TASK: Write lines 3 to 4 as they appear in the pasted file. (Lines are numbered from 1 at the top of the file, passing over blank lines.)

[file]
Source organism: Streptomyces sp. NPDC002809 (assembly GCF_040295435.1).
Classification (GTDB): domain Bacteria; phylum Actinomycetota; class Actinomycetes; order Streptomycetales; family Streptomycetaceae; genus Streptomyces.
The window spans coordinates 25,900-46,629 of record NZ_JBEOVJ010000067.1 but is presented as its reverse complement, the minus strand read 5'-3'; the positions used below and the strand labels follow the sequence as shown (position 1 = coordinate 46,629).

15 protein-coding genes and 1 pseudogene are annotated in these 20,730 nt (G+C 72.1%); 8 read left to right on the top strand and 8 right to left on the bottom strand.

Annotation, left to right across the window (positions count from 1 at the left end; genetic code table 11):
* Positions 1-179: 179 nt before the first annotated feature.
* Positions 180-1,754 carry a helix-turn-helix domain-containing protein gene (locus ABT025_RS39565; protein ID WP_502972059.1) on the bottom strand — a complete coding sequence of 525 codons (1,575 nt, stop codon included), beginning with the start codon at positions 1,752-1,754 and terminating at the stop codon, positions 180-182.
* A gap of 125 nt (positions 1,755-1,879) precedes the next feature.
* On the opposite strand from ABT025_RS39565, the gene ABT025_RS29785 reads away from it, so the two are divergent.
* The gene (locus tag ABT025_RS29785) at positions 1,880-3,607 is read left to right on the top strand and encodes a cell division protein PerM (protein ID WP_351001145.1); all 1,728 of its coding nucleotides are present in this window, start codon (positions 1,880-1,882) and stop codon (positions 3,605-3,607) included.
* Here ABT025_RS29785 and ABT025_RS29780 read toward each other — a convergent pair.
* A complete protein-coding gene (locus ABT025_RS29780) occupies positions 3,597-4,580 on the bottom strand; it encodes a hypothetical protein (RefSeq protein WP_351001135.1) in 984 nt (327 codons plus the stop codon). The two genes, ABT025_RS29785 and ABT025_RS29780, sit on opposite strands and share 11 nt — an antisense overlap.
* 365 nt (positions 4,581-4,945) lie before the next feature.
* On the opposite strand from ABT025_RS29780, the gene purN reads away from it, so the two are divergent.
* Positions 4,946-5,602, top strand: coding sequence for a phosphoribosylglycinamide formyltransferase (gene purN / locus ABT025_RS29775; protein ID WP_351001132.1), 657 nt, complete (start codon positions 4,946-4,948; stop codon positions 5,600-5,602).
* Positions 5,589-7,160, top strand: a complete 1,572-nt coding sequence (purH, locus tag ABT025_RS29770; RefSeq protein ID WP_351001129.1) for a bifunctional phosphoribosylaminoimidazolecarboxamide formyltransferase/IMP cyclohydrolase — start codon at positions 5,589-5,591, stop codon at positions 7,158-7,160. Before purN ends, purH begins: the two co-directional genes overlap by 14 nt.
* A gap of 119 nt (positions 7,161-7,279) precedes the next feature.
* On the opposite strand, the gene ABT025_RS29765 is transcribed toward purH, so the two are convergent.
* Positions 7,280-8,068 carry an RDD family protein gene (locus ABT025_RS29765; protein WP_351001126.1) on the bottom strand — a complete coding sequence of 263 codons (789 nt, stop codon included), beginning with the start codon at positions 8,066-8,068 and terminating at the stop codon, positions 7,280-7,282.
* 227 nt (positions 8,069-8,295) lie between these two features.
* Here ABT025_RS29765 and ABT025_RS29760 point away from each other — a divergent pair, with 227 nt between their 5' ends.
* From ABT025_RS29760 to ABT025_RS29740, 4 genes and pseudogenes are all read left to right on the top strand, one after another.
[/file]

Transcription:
The window spans coordinates 25,900-46,629 of record NZ_JBEOVJ010000067.1 but is presented as its reverse complement, the minus strand read 5'-3'; the positions used below and the strand labels follow the sequence as shown (position 1 = coordinate 46,629).

15 protein-coding genes and 1 pseudogene are annotated in these 20,730 nt (G+C 72.1%); 8 read left to right on the top strand and 8 right to left on the bottom strand.